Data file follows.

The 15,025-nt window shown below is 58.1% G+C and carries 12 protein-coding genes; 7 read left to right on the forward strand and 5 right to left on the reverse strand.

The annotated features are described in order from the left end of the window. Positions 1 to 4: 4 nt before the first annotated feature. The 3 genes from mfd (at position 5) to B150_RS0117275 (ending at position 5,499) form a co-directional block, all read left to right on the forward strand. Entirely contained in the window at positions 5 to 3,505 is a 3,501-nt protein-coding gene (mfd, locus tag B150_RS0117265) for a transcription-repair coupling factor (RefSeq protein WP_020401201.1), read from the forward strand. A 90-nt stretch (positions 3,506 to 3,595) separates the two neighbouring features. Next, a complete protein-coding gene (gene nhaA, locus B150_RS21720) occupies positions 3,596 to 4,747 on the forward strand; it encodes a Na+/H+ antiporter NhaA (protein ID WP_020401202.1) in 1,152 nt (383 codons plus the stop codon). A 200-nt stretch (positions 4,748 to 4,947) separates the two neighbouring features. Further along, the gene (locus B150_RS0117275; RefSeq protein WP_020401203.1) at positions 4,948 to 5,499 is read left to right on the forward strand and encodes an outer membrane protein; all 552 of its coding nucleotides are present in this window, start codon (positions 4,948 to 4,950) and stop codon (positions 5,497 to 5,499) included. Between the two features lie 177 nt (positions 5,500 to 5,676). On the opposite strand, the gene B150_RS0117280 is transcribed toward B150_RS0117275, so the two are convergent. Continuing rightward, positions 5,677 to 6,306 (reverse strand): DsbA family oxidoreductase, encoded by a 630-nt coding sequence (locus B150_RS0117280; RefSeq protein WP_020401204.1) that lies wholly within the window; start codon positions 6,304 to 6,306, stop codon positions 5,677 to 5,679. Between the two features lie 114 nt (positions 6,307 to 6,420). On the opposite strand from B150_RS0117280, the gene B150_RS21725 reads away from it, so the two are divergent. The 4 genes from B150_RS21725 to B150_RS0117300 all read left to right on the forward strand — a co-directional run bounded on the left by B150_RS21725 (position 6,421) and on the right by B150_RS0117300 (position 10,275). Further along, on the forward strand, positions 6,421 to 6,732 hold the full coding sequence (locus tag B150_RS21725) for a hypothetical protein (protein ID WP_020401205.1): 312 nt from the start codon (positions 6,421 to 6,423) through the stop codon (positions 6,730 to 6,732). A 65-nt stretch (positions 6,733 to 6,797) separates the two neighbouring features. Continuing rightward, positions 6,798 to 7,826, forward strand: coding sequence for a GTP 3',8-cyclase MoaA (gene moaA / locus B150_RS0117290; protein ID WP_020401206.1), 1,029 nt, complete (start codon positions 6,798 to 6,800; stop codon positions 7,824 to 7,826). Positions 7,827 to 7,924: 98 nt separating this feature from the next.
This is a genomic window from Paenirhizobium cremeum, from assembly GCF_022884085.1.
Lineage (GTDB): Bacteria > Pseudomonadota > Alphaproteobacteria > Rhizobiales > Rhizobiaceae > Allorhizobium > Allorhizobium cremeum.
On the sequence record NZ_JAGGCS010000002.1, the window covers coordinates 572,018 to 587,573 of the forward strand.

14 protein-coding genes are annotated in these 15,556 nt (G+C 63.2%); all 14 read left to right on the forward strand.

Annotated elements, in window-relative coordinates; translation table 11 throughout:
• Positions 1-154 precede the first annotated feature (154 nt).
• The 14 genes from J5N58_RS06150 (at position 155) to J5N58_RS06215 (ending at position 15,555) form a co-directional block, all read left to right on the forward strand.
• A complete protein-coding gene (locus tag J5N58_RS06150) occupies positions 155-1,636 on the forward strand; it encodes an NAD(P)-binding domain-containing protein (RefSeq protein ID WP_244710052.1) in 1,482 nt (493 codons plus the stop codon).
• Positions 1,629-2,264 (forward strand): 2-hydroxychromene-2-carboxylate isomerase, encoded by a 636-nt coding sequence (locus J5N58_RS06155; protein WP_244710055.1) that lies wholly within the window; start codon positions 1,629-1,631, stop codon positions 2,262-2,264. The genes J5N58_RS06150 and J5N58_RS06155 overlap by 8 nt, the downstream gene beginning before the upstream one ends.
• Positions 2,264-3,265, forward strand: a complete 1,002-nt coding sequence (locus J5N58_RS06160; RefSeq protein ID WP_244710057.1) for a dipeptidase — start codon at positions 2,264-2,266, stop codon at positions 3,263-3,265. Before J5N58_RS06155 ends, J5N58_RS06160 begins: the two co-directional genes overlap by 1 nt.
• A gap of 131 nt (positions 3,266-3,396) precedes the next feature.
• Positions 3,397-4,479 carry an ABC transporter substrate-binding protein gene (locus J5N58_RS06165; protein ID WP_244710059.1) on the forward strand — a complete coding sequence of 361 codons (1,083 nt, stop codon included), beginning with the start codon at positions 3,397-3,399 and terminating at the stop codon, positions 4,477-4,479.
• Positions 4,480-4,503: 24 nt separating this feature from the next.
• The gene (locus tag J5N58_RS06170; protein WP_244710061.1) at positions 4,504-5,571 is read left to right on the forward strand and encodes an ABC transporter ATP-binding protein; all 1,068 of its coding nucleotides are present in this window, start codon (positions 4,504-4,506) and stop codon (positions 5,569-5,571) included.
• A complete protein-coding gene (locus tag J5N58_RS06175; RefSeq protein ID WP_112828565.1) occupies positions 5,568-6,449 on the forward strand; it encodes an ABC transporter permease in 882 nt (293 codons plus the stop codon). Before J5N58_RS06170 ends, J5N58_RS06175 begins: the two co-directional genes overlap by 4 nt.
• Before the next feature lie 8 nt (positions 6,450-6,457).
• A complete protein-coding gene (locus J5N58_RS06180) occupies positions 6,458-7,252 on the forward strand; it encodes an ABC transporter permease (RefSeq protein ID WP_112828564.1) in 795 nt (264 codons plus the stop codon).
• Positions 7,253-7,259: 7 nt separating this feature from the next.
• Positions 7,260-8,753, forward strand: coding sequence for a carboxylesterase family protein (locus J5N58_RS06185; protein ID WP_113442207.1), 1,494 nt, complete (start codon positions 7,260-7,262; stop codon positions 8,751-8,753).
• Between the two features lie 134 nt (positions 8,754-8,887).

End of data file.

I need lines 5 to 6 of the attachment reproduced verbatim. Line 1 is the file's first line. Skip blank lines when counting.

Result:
On the sequence record NZ_JAGGCS010000002.1, the window covers coordinates 572,018 to 587,573 of the forward strand.

14 protein-coding genes are annotated in these 15,556 nt (G+C 63.2%); all 14 read left to right on the forward strand.